In November of 2006, Richardson already owned a home in Long Beach. As a newly-elected state representative, she would have been required to maintain her principal residence in her district, but she would also have had to make some arrangements for staying in Sacramento during Assembly sessions, given the length of the commute from L.A. County to the state capitol. She seems to have told the AP reporter that "Lawmakers are required to maintain two residences while other people don't have to," which is not exactly the way I'd have put it. Lawmakers are required to maintain one primary residence (which need not be owned) in their district. They are not required to buy a home at the capitol (of California or the U.S.); many legislators do rent. Richardson is a single woman with no children, yet she felt "required" to purchase a 3-bedroom, 1 1/2 bathroom home in what sounds like one of Sacramento's pricier neighborhoods for $535,500, with no downpayment and with $15,000 in closing cost contributions from the property seller. (The NAR median price in Sacramento in the first quarter of 2007 was $365,300.)
I have no idea what loan terms Richardson got for a 100% LTV second home purchase in January 2007, but I'm going to guess that if she got something like a 7.00% interest only loan (without additional mortgage insurance), she got a pretty darn good deal. If she got that good a deal, her monthly interest payment would have been $3123.75. Assuming taxes and insurance of 1.50% of the property value, her total payment would have been $3793.13.
The AP reports that Richardson's salary as a state representative was $113,000 in 2007, and she received $20,000 in per diem payments (which are, of course, intended to offset the additional expense of traveling to and staying in the Capitol during sessions). I assume the per diem is non-taxable, so I'll gross it up to $25,000. That gives me an annual income of $138,000 or a gross monthly income of $11,500.
The total payment on the second home, then, with my sunny assumptions about loan terms, comes to 33% of Richardson's gross income. I have no idea what the payment is for her principal residence in Long Beach. I have no idea what other debt she might have. I am ignoring her congressional race and job changes and all that because at the point she took out this mortgage, that was all in the future and Richardson didn't know that the incumbent would die suddenly and all that. I'm just trying to figure out what went through this woman's mind when she decided it was a wise financial move to spend one-third of her pre-tax income on a second home. (There's no point trying to figure out what went through the lender's mind at the time. There just isn't.)
Now, Richardson has this to say about herself:
"I'm Laura Richardson. I'm an American, I'm a single woman who had four employment changes in less than four months," Richardson told the AP. "I had to figure out just like every other American how I could restructure the obligations that I had with the income I had."Yeah, well, I'm Tanta, I'm an American, I'm a single woman, and I say you're full of it. You need to show us what your plan for affording this home was before the job changes, girlfriend. You might also tell me why you felt you needed such an expensive second home when you had no money to put down on it or even to pay your own closing costs. As it happens, the Mercury News/AP reported that by June of 2007--five months after purchase--you had a lien filed for unpaid utility bills. You didn't budget for the lights?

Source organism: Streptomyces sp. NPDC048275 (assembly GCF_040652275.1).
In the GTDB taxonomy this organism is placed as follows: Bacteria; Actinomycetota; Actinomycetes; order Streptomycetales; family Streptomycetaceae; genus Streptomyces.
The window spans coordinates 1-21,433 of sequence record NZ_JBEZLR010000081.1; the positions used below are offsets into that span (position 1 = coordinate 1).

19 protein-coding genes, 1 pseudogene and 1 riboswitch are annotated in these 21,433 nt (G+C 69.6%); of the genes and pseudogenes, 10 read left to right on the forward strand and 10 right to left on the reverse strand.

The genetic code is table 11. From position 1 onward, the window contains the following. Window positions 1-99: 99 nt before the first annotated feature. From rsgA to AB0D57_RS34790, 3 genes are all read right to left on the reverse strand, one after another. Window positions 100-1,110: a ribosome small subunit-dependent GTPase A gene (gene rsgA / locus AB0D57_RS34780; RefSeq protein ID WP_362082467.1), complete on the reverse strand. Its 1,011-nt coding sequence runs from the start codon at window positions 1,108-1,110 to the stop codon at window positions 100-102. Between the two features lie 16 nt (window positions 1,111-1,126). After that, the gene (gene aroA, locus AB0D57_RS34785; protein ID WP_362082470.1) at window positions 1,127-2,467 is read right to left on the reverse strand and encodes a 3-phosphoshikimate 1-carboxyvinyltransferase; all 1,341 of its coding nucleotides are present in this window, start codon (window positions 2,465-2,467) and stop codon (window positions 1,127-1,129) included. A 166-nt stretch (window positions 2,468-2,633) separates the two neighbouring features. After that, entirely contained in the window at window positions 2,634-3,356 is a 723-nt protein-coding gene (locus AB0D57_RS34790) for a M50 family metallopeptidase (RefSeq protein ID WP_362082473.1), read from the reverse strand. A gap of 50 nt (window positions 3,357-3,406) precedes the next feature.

But what are we going to get? We're going to get Richardson all fired up in Congress about tinkering with foreclosure notice timing, which is last I knew a question of state, not federal, law, and which has as far as I can see squat to do with why this loan failed.
Quite honestly, if WaMu did give Richardson some loan modification deal, I'd really like to know what went through the Loss Mit Department's collective and individual minds when they signed off on that. Sure, Richardson's salary went up to $170,000 when she became a member of the U.S. Congress, but what does she need a home in Sacramento for after that? Where's she going to live in Washington, DC? And, well, her principal residence was also in the process of foreclosure at the same time. I suppose I might have offered a short sale or deed-in-lieu here, but a modification? Why would anybody do that? Because she's a Congresswoman?
I'm quite sure Richardson wants to be treated like just a plain old American and not get special treatment. Well, I was kind of hard on a plain old American the other day who wrote a "hardship letter" that didn't pass muster with me. I feel obligated to tell Richardson that she sounds like a real estate speculator who bought a home she obviously couldn't afford, defaulted on it, and now wants WaMu to basically subsidize her Congressional campaign by lowering her mortgage payment or forgiving debt. And that's . . . disgusting. At the risk of sounding like Angelo.
I know some of you are thinking that maybe poor Ms. Richardson got taken advantage of by some fast-talking REALTOR who encouraged her to buy more house than she could afford. According to Pete Viles at L.A. Land,
She likes the Realtors, and they like her. She filed financial disclosure forms with the House Ethics Committee reporting the National Assn. of Realtors flew her to Las Vegas in November to help swear in the new president of the association, Realtor Dick Gaylord of Long Beach.No wonder she's blaming the lender.
In suggested remarks* at the NAR gathering, also filed with the House, Richardson's script read: "I might be one of the newest members of Congress but I am not a new member of the REALTOR Party. When I needed help to win a tough primary, REALTORS stood up and backed me even though I was the underdog."
--Real estate industry professionals have given her $39,500 in campaign contributions in the current election cycle, according to Open Secrets.